The formula for brick making has not changed for hundreds of years. The primary ingredients are clays and shale. It is these ingredients that give natural brick its colors and hue.

The natural color of concrete is gray. In order to give concrete bricks color, additives are necessary to create the variety of colors. Weather and the ultraviolet rays of the sun can cause concrete bricks to fade over time.

Concrete bricks have a tendency to shrink. During the concrete curing process, if the bricks are not properly cured prior to being delivered to the jobsite, shrinking and cracking will appear at the mortar joints and can allow water to enter the wall cavity.

According to a recent survey of architects, designers, engineers, and environmental planners and managers conducted by the Portland Cement Association (PCA), 77 percent chose concrete as a sustainable material. Overall, respondents ranked concrete favorably for its energy efficiency, durability and reduced maintenance. Over 500 individuals participated in the blind survey presented in an Internet survey form by a third party web host.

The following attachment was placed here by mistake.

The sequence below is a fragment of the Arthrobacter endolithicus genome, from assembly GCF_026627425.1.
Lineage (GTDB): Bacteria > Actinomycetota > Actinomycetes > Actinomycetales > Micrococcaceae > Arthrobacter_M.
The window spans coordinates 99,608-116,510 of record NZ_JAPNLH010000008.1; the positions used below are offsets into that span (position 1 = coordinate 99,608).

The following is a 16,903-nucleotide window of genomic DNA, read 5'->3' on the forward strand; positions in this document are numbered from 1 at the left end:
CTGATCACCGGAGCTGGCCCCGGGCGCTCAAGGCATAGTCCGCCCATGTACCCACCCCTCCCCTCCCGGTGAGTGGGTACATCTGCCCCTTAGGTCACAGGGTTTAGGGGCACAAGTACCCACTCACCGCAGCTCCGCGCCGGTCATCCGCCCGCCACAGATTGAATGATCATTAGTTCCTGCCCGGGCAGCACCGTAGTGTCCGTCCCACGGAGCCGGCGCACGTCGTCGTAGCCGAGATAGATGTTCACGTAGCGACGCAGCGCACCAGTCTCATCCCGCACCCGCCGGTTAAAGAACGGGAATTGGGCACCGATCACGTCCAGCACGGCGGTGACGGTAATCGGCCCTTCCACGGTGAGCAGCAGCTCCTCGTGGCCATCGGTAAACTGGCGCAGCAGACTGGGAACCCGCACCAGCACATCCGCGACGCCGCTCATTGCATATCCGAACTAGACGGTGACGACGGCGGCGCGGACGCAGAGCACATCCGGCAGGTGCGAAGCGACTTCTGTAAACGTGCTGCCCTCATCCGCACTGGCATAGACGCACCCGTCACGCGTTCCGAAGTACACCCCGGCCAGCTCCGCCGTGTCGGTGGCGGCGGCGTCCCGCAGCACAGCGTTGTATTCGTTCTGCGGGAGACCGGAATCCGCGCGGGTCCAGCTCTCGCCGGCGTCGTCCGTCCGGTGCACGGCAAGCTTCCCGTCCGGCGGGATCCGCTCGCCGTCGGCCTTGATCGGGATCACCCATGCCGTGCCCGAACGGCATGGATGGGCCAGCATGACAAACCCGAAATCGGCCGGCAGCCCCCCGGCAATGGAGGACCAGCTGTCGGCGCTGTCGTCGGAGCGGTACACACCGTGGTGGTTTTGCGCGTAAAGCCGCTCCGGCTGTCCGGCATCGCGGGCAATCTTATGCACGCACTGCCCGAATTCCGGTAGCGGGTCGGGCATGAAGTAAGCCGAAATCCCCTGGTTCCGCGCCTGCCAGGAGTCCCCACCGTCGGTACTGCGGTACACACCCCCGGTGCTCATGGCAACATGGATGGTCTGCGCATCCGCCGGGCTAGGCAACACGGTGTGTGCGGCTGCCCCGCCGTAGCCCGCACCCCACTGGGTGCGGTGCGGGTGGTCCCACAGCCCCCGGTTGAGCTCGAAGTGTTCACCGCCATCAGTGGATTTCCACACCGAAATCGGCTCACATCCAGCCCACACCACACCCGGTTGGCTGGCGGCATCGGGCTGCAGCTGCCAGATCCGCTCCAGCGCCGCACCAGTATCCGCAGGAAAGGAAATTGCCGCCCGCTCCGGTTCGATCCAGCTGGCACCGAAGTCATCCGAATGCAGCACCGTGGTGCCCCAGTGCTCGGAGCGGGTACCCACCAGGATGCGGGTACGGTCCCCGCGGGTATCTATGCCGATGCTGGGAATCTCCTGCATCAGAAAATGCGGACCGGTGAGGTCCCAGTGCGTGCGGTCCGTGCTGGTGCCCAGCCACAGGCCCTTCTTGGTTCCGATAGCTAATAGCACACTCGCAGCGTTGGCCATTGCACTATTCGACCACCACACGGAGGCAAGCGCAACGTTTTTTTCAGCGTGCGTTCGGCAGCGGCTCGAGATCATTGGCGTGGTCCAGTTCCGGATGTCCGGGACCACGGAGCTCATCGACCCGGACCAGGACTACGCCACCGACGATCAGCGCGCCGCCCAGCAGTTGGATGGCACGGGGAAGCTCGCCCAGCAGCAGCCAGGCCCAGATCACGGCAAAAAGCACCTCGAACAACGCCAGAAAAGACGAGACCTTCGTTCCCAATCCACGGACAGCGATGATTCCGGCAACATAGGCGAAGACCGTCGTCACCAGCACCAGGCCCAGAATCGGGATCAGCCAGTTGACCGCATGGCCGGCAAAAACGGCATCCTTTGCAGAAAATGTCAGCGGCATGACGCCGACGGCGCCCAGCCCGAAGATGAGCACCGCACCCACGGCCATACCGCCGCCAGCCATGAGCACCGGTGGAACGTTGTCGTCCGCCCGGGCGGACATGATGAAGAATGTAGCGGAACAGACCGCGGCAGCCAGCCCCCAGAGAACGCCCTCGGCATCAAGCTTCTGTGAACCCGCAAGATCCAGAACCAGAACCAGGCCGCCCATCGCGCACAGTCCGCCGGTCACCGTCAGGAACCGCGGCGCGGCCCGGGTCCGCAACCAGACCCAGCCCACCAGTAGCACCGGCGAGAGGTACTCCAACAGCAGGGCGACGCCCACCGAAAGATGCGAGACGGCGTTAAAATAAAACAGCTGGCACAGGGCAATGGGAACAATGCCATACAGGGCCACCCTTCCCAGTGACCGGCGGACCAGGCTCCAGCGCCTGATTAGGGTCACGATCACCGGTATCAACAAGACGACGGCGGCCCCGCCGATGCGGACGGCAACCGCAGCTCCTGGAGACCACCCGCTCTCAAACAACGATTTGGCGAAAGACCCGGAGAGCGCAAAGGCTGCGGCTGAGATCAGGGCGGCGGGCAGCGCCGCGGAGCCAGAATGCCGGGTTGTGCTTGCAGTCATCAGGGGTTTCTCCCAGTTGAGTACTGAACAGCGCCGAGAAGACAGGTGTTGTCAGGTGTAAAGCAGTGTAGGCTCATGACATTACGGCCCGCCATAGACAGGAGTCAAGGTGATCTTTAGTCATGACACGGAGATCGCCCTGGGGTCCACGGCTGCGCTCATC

According to PCA President, -buildings with exterior concrete walls utilize less energy to heat and cool than similarly insulated buildings with wood or steel frame walls-. Additionally, -the superior insulation, air tightness, and mass of the walls can reduce energy for heating and cooling by up to 40%.

Alan Trauger is a Building Consultant that performs property condition assessments for residential and commercial properties. An experienced and knowledgeable problem solver, understanding processes and issues related to building structures and their systems. An expert witness, trainer, and educator. To review Authors Bio, qualifications, and interest in receiving future email newsletters http://www.alantrauger.com